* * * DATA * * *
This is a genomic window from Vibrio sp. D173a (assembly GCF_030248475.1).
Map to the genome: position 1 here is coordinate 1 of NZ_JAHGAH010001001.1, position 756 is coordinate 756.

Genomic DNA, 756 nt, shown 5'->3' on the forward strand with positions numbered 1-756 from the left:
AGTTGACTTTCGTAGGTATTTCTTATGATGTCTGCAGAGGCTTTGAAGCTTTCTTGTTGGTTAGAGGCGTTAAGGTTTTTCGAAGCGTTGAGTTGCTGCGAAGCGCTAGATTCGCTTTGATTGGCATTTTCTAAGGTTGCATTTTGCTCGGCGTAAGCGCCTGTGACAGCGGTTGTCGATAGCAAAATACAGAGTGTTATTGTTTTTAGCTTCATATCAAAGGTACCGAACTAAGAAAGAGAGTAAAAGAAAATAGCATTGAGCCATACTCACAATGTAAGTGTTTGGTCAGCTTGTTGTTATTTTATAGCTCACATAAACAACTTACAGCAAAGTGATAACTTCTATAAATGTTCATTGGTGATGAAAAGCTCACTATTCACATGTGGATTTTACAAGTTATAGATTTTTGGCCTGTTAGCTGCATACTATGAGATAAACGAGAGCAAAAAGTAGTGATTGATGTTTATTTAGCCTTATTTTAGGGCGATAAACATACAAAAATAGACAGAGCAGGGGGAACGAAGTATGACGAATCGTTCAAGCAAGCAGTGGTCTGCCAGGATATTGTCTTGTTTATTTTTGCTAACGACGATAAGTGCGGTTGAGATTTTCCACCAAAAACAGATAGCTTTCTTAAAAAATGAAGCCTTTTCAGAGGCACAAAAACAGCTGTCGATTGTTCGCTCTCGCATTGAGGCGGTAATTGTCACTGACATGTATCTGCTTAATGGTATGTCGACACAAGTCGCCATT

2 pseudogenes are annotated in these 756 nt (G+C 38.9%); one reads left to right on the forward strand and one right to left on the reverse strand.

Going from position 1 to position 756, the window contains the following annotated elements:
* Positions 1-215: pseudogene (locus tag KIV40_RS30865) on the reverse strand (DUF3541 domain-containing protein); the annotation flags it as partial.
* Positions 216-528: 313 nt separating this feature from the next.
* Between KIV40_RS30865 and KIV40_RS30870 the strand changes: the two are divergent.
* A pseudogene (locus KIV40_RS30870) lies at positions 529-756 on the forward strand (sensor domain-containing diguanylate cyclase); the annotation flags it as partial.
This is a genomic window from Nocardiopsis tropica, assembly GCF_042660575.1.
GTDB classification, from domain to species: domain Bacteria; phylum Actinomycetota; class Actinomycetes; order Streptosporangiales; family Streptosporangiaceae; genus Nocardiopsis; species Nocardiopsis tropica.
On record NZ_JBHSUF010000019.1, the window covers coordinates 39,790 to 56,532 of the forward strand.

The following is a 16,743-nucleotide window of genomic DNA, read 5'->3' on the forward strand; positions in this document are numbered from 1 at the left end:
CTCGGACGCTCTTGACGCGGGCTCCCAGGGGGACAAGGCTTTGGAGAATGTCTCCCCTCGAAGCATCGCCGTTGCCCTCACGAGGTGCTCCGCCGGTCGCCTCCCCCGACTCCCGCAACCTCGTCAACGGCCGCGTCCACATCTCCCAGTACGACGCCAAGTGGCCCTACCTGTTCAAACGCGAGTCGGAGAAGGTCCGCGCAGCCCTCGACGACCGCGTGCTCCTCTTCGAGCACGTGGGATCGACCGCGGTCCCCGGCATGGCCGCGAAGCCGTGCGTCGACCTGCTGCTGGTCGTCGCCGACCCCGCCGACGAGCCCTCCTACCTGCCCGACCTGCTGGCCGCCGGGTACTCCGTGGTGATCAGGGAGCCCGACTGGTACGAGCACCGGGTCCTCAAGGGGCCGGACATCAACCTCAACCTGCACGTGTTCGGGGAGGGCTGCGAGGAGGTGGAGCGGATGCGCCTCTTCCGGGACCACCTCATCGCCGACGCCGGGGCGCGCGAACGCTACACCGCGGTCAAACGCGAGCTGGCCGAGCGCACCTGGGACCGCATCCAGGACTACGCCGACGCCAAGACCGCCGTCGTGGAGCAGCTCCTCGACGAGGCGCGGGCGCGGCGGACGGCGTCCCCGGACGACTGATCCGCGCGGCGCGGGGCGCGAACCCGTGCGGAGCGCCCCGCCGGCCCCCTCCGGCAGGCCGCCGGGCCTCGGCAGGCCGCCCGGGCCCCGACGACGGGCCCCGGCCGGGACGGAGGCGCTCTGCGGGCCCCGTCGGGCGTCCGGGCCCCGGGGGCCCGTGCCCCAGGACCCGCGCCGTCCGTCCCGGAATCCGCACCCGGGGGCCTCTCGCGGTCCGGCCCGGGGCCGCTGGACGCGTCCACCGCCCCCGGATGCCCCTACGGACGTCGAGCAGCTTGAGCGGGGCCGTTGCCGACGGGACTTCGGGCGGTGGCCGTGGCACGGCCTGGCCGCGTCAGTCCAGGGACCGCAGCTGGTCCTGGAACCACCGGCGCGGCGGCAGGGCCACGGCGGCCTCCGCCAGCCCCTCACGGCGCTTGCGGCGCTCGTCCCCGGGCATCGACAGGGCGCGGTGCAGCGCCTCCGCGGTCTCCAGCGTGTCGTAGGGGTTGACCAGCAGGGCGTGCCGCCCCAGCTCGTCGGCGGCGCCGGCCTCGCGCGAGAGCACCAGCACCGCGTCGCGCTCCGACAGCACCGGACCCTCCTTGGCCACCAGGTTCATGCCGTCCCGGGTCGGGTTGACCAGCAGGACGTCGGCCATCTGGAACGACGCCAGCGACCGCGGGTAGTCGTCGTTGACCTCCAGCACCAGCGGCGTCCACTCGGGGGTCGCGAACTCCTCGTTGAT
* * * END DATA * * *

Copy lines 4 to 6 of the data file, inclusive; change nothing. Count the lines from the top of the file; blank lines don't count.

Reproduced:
AGTTGACTTTCGTAGGTATTTCTTATGATGTCTGCAGAGGCTTTGAAGCTTTCTTGTTGGTTAGAGGCGTTAAGGTTTTTCGAAGCGTTGAGTTGCTGCGAAGCGCTAGATTCGCTTTGATTGGCATTTTCTAAGGTTGCATTTTGCTCGGCGTAAGCGCCTGTGACAGCGGTTGTCGATAGCAAAATACAGAGTGTTATTGTTTTTAGCTTCATATCAAAGGTACCGAACTAAGAAAGAGAGTAAAAGAAAATAGCATTGAGCCATACTCACAATGTAAGTGTTTGGTCAGCTTGTTGTTATTTTATAGCTCACATAAACAACTTACAGCAAAGTGATAACTTCTATAAATGTTCATTGGTGATGAAAAGCTCACTATTCACATGTGGATTTTACAAGTTATAGATTTTTGGCCTGTTAGCTGCATACTATGAGATAAACGAGAGCAAAAAGTAGTGATTGATGTTTATTTAGCCTTATTTTAGGGCGATAAACATACAAAAATAGACAGAGCAGGGGGAACGAAGTATGACGAATCGTTCAAGCAAGCAGTGGTCTGCCAGGATATTGTCTTGTTTATTTTTGCTAACGACGATAAGTGCGGTTGAGATTTTCCACCAAAAACAGATAGCTTTCTTAAAAAATGAAGCCTTTTCAGAGGCACAAAAACAGCTGTCGATTGTTCGCTCTCGCATTGAGGCGGTAATTGTCACTGACATGTATCTGCTTAATGGTATGTCGACACAAGTCGCCATT

2 pseudogenes are annotated in these 756 nt (G+C 38.9%); one reads left to right on the forward strand and one right to left on the reverse strand.

Going from position 1 to position 756, the window contains the following annotated elements: